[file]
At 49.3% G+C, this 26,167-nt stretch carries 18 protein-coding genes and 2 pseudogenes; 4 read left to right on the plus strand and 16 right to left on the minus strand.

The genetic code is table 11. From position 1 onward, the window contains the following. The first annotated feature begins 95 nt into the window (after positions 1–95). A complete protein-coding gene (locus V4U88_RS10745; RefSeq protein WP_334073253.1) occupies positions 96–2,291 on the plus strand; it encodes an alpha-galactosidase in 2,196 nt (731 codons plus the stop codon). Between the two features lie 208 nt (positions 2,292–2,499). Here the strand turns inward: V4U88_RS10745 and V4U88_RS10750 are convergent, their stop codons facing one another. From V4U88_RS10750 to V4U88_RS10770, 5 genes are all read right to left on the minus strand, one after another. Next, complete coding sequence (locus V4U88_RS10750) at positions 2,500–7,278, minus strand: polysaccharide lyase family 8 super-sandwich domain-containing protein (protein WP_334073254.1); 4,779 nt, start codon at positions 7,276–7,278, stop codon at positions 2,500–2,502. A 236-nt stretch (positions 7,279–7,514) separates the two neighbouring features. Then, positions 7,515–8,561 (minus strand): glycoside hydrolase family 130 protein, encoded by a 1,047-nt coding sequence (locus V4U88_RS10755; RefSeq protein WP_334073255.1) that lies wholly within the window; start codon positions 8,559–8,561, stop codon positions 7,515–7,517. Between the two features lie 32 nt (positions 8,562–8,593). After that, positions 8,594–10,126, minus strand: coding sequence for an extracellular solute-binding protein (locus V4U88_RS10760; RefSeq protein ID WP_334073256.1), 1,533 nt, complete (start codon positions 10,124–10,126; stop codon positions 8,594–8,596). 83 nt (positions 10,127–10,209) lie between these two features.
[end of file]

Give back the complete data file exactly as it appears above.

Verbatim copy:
At 49.3% G+C, this 26,167-nt stretch carries 18 protein-coding genes and 2 pseudogenes; 4 read left to right on the plus strand and 16 right to left on the minus strand.

The genetic code is table 11. From position 1 onward, the window contains the following. The first annotated feature begins 95 nt into the window (after positions 1–95). A complete protein-coding gene (locus V4U88_RS10745; RefSeq protein WP_334073253.1) occupies positions 96–2,291 on the plus strand; it encodes an alpha-galactosidase in 2,196 nt (731 codons plus the stop codon). Between the two features lie 208 nt (positions 2,292–2,499). Here the strand turns inward: V4U88_RS10745 and V4U88_RS10750 are convergent, their stop codons facing one another. From V4U88_RS10750 to V4U88_RS10770, 5 genes are all read right to left on the minus strand, one after another. Next, complete coding sequence (locus V4U88_RS10750) at positions 2,500–7,278, minus strand: polysaccharide lyase family 8 super-sandwich domain-containing protein (protein WP_334073254.1); 4,779 nt, start codon at positions 7,276–7,278, stop codon at positions 2,500–2,502. A 236-nt stretch (positions 7,279–7,514) separates the two neighbouring features. Then, positions 7,515–8,561 (minus strand): glycoside hydrolase family 130 protein, encoded by a 1,047-nt coding sequence (locus V4U88_RS10755; RefSeq protein WP_334073255.1) that lies wholly within the window; start codon positions 8,559–8,561, stop codon positions 7,515–7,517. Between the two features lie 32 nt (positions 8,562–8,593). After that, positions 8,594–10,126, minus strand: coding sequence for an extracellular solute-binding protein (locus V4U88_RS10760; RefSeq protein ID WP_334073256.1), 1,533 nt, complete (start codon positions 10,124–10,126; stop codon positions 8,594–8,596). 83 nt (positions 10,127–10,209) lie between these two features.